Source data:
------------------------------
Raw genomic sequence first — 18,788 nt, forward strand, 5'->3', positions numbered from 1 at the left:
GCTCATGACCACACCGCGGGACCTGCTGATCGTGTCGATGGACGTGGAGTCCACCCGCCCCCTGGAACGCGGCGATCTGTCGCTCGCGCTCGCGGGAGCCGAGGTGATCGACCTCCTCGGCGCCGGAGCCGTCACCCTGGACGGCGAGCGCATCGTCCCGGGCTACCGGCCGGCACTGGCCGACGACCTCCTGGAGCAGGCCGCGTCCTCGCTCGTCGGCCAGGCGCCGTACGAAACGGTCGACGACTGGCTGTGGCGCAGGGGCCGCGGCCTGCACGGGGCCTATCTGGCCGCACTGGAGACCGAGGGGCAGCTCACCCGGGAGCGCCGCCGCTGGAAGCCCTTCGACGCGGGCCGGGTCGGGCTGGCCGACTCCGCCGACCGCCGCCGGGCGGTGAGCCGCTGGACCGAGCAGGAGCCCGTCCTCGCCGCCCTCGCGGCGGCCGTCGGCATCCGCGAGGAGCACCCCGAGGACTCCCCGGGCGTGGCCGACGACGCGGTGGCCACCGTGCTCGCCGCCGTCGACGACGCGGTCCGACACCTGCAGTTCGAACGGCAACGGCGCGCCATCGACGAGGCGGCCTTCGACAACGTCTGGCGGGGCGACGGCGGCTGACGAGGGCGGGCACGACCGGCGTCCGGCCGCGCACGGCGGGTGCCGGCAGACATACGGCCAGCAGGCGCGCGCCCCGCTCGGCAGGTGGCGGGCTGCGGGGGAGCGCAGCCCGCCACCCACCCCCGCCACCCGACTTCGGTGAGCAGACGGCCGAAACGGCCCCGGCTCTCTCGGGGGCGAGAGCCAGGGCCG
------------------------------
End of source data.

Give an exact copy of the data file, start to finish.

Raw genomic sequence first — 18,788 nt, forward strand, 5'->3', positions numbered from 1 at the left:
GCTCATGACCACACCGCGGGACCTGCTGATCGTGTCGATGGACGTGGAGTCCACCCGCCCCCTGGAACGCGGCGATCTGTCGCTCGCGCTCGCGGGAGCCGAGGTGATCGACCTCCTCGGCGCCGGAGCCGTCACCCTGGACGGCGAGCGCATCGTCCCGGGCTACCGGCCGGCACTGGCCGACGACCTCCTGGAGCAGGCCGCGTCCTCGCTCGTCGGCCAGGCGCCGTACGAAACGGTCGACGACTGGCTGTGGCGCAGGGGCCGCGGCCTGCACGGGGCCTATCTGGCCGCACTGGAGACCGAGGGGCAGCTCACCCGGGAGCGCCGCCGCTGGAAGCCCTTCGACGCGGGCCGGGTCGGGCTGGCCGACTCCGCCGACCGCCGCCGGGCGGTGAGCCGCTGGACCGAGCAGGAGCCCGTCCTCGCCGCCCTCGCGGCGGCCGTCGGCATCCGCGAGGAGCACCCCGAGGACTCCCCGGGCGTGGCCGACGACGCGGTGGCCACCGTGCTCGCCGCCGTCGACGACGCGGTCCGACACCTGCAGTTCGAACGGCAACGGCGCGCCATCGACGAGGCGGCCTTCGACAACGTCTGGCGGGGCGACGGCGGCTGACGAGGGCGGGCACGACCGGCGTCCGGCCGCGCACGGCGGGTGCCGGCAGACATACGGCCAGCAGGCGCGCGCCCCGCTCGGCAGGTGGCGGGCTGCGGGGGAGCGCAGCCCGCCACCCACCCCCGCCACCCGACTTCGGTGAGCAGACGGCCGAAACGGCCCCGGCTCTCTCGGGGGCGAGAGCCAGGGCCG